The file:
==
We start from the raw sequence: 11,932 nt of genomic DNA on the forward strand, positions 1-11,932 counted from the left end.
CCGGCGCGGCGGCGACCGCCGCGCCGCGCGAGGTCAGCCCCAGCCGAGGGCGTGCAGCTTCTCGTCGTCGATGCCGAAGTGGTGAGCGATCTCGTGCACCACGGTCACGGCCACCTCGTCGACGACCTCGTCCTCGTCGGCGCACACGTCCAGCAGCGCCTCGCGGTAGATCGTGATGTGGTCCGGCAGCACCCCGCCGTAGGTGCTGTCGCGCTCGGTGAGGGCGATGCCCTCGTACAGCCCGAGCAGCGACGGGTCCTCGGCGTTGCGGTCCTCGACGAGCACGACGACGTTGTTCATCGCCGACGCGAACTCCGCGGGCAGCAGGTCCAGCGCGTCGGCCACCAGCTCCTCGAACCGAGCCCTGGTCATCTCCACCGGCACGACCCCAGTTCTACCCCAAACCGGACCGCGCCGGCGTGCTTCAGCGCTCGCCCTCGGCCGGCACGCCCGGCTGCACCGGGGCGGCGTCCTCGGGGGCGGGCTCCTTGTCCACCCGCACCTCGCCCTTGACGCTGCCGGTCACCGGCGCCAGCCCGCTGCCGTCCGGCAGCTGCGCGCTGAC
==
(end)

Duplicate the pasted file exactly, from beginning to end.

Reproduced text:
We start from the raw sequence: 11,932 nt of genomic DNA on the forward strand, positions 1-11,932 counted from the left end.
CCGGCGCGGCGGCGACCGCCGCGCCGCGCGAGGTCAGCCCCAGCCGAGGGCGTGCAGCTTCTCGTCGTCGATGCCGAAGTGGTGAGCGATCTCGTGCACCACGGTCACGGCCACCTCGTCGACGACCTCGTCCTCGTCGGCGCACACGTCCAGCAGCGCCTCGCGGTAGATCGTGATGTGGTCCGGCAGCACCCCGCCGTAGGTGCTGTCGCGCTCGGTGAGGGCGATGCCCTCGTACAGCCCGAGCAGCGACGGGTCCTCGGCGTTGCGGTCCTCGACGAGCACGACGACGTTGTTCATCGCCGACGCGAACTCCGCGGGCAGCAGGTCCAGCGCGTCGGCCACCAGCTCCTCGAACCGAGCCCTGGTCATCTCCACCGGCACGACCCCAGTTCTACCCCAAACCGGACCGCGCCGGCGTGCTTCAGCGCTCGCCCTCGGCCGGCACGCCCGGCTGCACCGGGGCGGCGTCCTCGGGGGCGGGCTCCTTGTCCACCCGCACCTCGCCCTTGACGCTGCCGGTCACCGGCGCCAGCCCGCTGCCGTCCGGCAGCTGCGCGCTGAC